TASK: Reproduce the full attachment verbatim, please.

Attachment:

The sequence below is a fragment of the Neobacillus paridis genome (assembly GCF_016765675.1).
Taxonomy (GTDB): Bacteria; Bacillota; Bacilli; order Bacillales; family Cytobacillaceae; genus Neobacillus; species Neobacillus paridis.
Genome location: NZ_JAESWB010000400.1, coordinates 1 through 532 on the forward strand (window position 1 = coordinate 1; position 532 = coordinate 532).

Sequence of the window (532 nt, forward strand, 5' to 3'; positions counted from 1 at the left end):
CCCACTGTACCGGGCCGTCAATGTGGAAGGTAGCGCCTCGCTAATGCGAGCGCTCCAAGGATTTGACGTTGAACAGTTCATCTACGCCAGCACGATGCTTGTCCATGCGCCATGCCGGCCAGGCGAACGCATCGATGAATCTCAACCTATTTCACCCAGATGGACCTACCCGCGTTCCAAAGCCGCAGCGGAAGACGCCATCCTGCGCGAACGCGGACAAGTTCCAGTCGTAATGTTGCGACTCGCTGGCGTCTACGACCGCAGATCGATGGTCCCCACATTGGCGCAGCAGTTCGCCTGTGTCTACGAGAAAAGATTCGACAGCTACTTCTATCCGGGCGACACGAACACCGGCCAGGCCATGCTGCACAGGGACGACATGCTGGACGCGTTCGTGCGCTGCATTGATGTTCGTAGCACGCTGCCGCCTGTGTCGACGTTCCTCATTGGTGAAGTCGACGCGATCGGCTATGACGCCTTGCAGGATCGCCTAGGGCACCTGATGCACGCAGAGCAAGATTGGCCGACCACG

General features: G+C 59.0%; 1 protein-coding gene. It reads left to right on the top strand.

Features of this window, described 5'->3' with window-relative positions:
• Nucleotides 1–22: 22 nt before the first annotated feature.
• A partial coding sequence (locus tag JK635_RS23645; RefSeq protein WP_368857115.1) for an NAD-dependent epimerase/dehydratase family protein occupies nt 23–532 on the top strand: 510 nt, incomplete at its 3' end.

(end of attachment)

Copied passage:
The sequence below is a fragment of the Neobacillus paridis genome (assembly GCF_016765675.1).
Taxonomy (GTDB): Bacteria; Bacillota; Bacilli; order Bacillales; family Cytobacillaceae; genus Neobacillus; species Neobacillus paridis.
Genome location: NZ_JAESWB010000400.1, coordinates 1 through 532 on the forward strand (window position 1 = coordinate 1; position 532 = coordinate 532).

Sequence of the window (532 nt, forward strand, 5' to 3'; positions counted from 1 at the left end):
CCCACTGTACCGGGCCGTCAATGTGGAAGGTAGCGCCTCGCTAATGCGAGCGCTCCAAGGATTTGACGTTGAACAGTTCATCTACGCCAGCACGATGCTTGTCCATGCGCCATGCCGGCCAGGCGAACGCATCGATGAATCTCAACCTATTTCACCCAGATGGACCTACCCGCGTTCCAAAGCCGCAGCGGAAGACGCCATCCTGCGCGAACGCGGACAAGTTCCAGTCGTAATGTTGCGACTCGCTGGCGTCTACGACCGCAGATCGATGGTCCCCACATTGGCGCAGCAGTTCGCCTGTGTCTACGAGAAAAGATTCGACAGCTACTTCTATCCGGGCGACACGAACACCGGCCAGGCCATGCTGCACAGGGACGACATGCTGGACGCGTTCGTGCGCTGCATTGATGTTCGTAGCACGCTGCCGCCTGTGTCGACGTTCCTCATTGGTGAAGTCGACGCGATCGGCTATGACGCCTTGCAGGATCGCCTAGGGCACCTGATGCACGCAGAGCAAGATTGGCCGACCACG

General features: G+C 59.0%; 1 protein-coding gene. It reads left to right on the top strand.

Features of this window, described 5'->3' with window-relative positions:
• Nucleotides 1–22: 22 nt before the first annotated feature.
• A partial coding sequence (locus tag JK635_RS23645; RefSeq protein WP_368857115.1) for an NAD-dependent epimerase/dehydratase family protein occupies nt 23–532 on the top strand: 510 nt, incomplete at its 3' end.